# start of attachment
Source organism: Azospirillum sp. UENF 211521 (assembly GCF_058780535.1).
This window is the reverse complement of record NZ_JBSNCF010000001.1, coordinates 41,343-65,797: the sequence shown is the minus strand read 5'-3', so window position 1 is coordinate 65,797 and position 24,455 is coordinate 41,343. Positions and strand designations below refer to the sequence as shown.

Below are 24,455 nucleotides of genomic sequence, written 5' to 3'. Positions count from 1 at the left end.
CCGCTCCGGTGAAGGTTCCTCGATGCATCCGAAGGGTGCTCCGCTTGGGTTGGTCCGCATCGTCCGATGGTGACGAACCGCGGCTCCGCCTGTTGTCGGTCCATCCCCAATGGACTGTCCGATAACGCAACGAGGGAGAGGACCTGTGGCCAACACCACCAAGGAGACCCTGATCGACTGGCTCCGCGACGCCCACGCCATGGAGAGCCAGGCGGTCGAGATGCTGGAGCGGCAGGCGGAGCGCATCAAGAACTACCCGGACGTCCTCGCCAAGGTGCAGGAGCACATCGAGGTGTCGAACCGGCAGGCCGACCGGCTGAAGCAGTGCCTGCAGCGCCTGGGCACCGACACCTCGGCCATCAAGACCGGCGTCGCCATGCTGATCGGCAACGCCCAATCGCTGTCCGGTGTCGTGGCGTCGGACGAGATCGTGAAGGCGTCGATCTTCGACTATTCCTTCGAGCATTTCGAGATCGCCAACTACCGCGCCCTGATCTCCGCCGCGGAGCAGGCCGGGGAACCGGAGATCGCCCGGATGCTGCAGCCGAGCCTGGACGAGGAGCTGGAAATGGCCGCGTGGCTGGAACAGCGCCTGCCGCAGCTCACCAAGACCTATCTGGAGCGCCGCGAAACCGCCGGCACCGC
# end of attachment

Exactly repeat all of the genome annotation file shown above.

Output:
Source organism: Azospirillum sp. UENF 211521 (assembly GCF_058780535.1).
This window is the reverse complement of record NZ_JBSNCF010000001.1, coordinates 41,343-65,797: the sequence shown is the minus strand read 5'-3', so window position 1 is coordinate 65,797 and position 24,455 is coordinate 41,343. Positions and strand designations below refer to the sequence as shown.

Below are 24,455 nucleotides of genomic sequence, written 5' to 3'. Positions count from 1 at the left end.
CCGCTCCGGTGAAGGTTCCTCGATGCATCCGAAGGGTGCTCCGCTTGGGTTGGTCCGCATCGTCCGATGGTGACGAACCGCGGCTCCGCCTGTTGTCGGTCCATCCCCAATGGACTGTCCGATAACGCAACGAGGGAGAGGACCTGTGGCCAACACCACCAAGGAGACCCTGATCGACTGGCTCCGCGACGCCCACGCCATGGAGAGCCAGGCGGTCGAGATGCTGGAGCGGCAGGCGGAGCGCATCAAGAACTACCCGGACGTCCTCGCCAAGGTGCAGGAGCACATCGAGGTGTCGAACCGGCAGGCCGACCGGCTGAAGCAGTGCCTGCAGCGCCTGGGCACCGACACCTCGGCCATCAAGACCGGCGTCGCCATGCTGATCGGCAACGCCCAATCGCTGTCCGGTGTCGTGGCGTCGGACGAGATCGTGAAGGCGTCGATCTTCGACTATTCCTTCGAGCATTTCGAGATCGCCAACTACCGCGCCCTGATCTCCGCCGCGGAGCAGGCCGGGGAACCGGAGATCGCCCGGATGCTGCAGCCGAGCCTGGACGAGGAGCTGGAAATGGCCGCGTGGCTGGAACAGCGCCTGCCGCAGCTCACCAAGACCTATCTGGAGCGCCGCGAAACCGCCGGCACCGC